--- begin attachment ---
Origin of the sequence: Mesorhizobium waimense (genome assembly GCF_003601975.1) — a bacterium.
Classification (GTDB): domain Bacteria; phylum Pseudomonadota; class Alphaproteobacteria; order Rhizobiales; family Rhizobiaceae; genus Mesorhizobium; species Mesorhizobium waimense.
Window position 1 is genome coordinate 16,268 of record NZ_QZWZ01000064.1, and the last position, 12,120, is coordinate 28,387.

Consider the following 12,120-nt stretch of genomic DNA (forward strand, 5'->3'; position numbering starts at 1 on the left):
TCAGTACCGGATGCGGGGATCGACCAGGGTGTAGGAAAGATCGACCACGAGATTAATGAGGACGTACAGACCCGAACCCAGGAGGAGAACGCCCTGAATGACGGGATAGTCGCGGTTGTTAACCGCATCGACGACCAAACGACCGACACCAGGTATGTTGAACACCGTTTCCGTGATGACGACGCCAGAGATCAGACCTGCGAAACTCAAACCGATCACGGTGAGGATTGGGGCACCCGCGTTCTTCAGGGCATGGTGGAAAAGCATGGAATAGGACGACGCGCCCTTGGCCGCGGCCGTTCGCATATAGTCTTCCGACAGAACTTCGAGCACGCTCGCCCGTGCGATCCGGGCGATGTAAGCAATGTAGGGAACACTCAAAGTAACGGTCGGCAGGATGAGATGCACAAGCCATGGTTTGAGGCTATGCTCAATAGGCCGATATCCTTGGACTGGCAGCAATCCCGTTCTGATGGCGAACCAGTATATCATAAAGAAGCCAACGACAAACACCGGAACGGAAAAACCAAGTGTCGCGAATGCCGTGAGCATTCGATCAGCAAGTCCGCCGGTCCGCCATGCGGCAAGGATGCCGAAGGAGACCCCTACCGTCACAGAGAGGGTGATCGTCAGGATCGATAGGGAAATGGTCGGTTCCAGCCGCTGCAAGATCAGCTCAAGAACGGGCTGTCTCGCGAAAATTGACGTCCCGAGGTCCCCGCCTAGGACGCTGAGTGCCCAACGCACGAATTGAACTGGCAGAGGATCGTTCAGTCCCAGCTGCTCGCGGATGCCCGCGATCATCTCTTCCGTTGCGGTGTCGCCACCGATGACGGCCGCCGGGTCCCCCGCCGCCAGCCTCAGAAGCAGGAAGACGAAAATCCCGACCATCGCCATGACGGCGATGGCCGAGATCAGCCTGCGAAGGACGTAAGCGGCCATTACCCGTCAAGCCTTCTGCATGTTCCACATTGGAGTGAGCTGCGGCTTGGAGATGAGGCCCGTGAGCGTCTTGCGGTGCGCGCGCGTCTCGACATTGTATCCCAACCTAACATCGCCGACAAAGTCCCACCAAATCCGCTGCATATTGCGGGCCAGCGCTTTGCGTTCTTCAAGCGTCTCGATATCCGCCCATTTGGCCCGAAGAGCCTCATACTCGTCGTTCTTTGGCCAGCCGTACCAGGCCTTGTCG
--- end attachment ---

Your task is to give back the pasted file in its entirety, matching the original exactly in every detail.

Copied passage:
Origin of the sequence: Mesorhizobium waimense (genome assembly GCF_003601975.1) — a bacterium.
Classification (GTDB): domain Bacteria; phylum Pseudomonadota; class Alphaproteobacteria; order Rhizobiales; family Rhizobiaceae; genus Mesorhizobium; species Mesorhizobium waimense.
Window position 1 is genome coordinate 16,268 of record NZ_QZWZ01000064.1, and the last position, 12,120, is coordinate 28,387.

Consider the following 12,120-nt stretch of genomic DNA (forward strand, 5'->3'; position numbering starts at 1 on the left):
TCAGTACCGGATGCGGGGATCGACCAGGGTGTAGGAAAGATCGACCACGAGATTAATGAGGACGTACAGACCCGAACCCAGGAGGAGAACGCCCTGAATGACGGGATAGTCGCGGTTGTTAACCGCATCGACGACCAAACGACCGACACCAGGTATGTTGAACACCGTTTCCGTGATGACGACGCCAGAGATCAGACCTGCGAAACTCAAACCGATCACGGTGAGGATTGGGGCACCCGCGTTCTTCAGGGCATGGTGGAAAAGCATGGAATAGGACGACGCGCCCTTGGCCGCGGCCGTTCGCATATAGTCTTCCGACAGAACTTCGAGCACGCTCGCCCGTGCGATCCGGGCGATGTAAGCAATGTAGGGAACACTCAAAGTAACGGTCGGCAGGATGAGATGCACAAGCCATGGTTTGAGGCTATGCTCAATAGGCCGATATCCTTGGACTGGCAGCAATCCCGTTCTGATGGCGAACCAGTATATCATAAAGAAGCCAACGACAAACACCGGAACGGAAAAACCAAGTGTCGCGAATGCCGTGAGCATTCGATCAGCAAGTCCGCCGGTCCGCCATGCGGCAAGGATGCCGAAGGAGACCCCTACCGTCACAGAGAGGGTGATCGTCAGGATCGATAGGGAAATGGTCGGTTCCAGCCGCTGCAAGATCAGCTCAAGAACGGGCTGTCTCGCGAAAATTGACGTCCCGAGGTCCCCGCCTAGGACGCTGAGTGCCCAACGCACGAATTGAACTGGCAGAGGATCGTTCAGTCCCAGCTGCTCGCGGATGCCCGCGATCATCTCTTCCGTTGCGGTGTCGCCACCGATGACGGCCGCCGGGTCCCCCGCCGCCAGCCTCAGAAGCAGGAAGACGAAAATCCCGACCATCGCCATGACGGCGATGGCCGAGATCAGCCTGCGAAGGACGTAAGCGGCCATTACCCGTCAAGCCTTCTGCATGTTCCACATTGGAGTGAGCTGCGGCTTGGAGATGAGGCCCGTGAGCGTCTTGCGGTGCGCGCGCGTCTCGACATTGTATCCCAACCTAACATCGCCGACAAAGTCCCACCAAATCCGCTGCATATTGCGGGCCAGCGCTTTGCGTTCTTCAAGCGTCTCGATATCCGCCCATTTGGCCCGAAGAGCCTCATACTCGTCGTTCTTTGGCCAGCCGTACCAGGCCTTGTCG